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Sikhandin speedily followed in the wake of the king. Then the mail-clad Panchalas and the Pandavas headed by Yudhishthira beat their drums and blew their conchs. At this time Vasudeva of mighty arms, addressing Dhananjaya said, 'Filled with wrath, yonder proceedeth Yudhishthira with great speed from desire of slaying the Suta's son. It is not proper that thou shouldst rely upon him in this.' Having said these words, Hrishikesa quickly urged the steeds. Indeed, Janardana followed in the wake of the king who was now at a distance. At that time, seeing Dharma's son, Yudhishthira, whose mind was afflicted by grief and who seemed to be scorched as if by fire, rush with speed from desire of slaying the Suta's son, Vyasa approached him and said these words.' 1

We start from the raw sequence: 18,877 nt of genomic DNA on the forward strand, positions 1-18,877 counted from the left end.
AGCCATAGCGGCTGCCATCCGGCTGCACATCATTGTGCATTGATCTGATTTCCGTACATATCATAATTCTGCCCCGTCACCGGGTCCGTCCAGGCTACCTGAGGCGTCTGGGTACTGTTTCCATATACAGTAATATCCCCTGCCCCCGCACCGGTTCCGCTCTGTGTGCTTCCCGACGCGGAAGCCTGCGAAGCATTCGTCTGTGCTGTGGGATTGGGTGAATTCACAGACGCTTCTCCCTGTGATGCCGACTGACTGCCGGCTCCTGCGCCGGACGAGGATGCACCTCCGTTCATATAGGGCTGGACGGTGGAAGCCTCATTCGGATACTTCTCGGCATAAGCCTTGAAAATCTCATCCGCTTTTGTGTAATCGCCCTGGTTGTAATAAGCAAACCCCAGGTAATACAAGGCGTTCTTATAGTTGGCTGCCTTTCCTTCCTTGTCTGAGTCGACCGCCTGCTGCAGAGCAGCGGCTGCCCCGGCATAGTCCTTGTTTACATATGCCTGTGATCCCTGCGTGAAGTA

"Vyasa said, By good luck, Phalguna liveth still although he had encountered Karna in battle. Indeed, Karna had kept his dart, desirous of slaying Savyasachin, O bull of Bharata's race, by good luck Jishnu did not engage in single combat with Karna. Each of them in that case challenging the other, would have shot his celestial weapons on all sides. The weapons of the Suta's son would have been destroyed by Arjuna. The former then afflicted by the latter, would certainly have hurled Indra's dart in that battle. O Yudhishthira! O foremost one of Bharata's race, (if this had come to pass), then great would have been thy grief. O giver of honours, by good luck the Rakshasa hath been slain in battle by the Suta's son. Indeed, Ghatotkacha hath been slain by death himself making the dart of Vasava an instrument only. For thy good it is, O sire, that the Rakshasa hath been slain in battle. Do not yield to anger, O foremost one of Bharata's race, and do not set thy heart on grief. O Yudhishthira, this is the end of all creatures in this world. Uniting with thy brothers and all the illustrious kings (of the host), fight with the Kauravas in battle, O Bharata! On the fifth day from this, the earth will be thine. O tiger among men, always think of virtue. With a cheerful heart, O son of Pandu, practise kindness (to all creatures), penances, charity, forgiveness, and truth. Victory is there where righteousness is. Having said these words unto the son of Pandu, Vyasa made himself invisible there and then.'" 2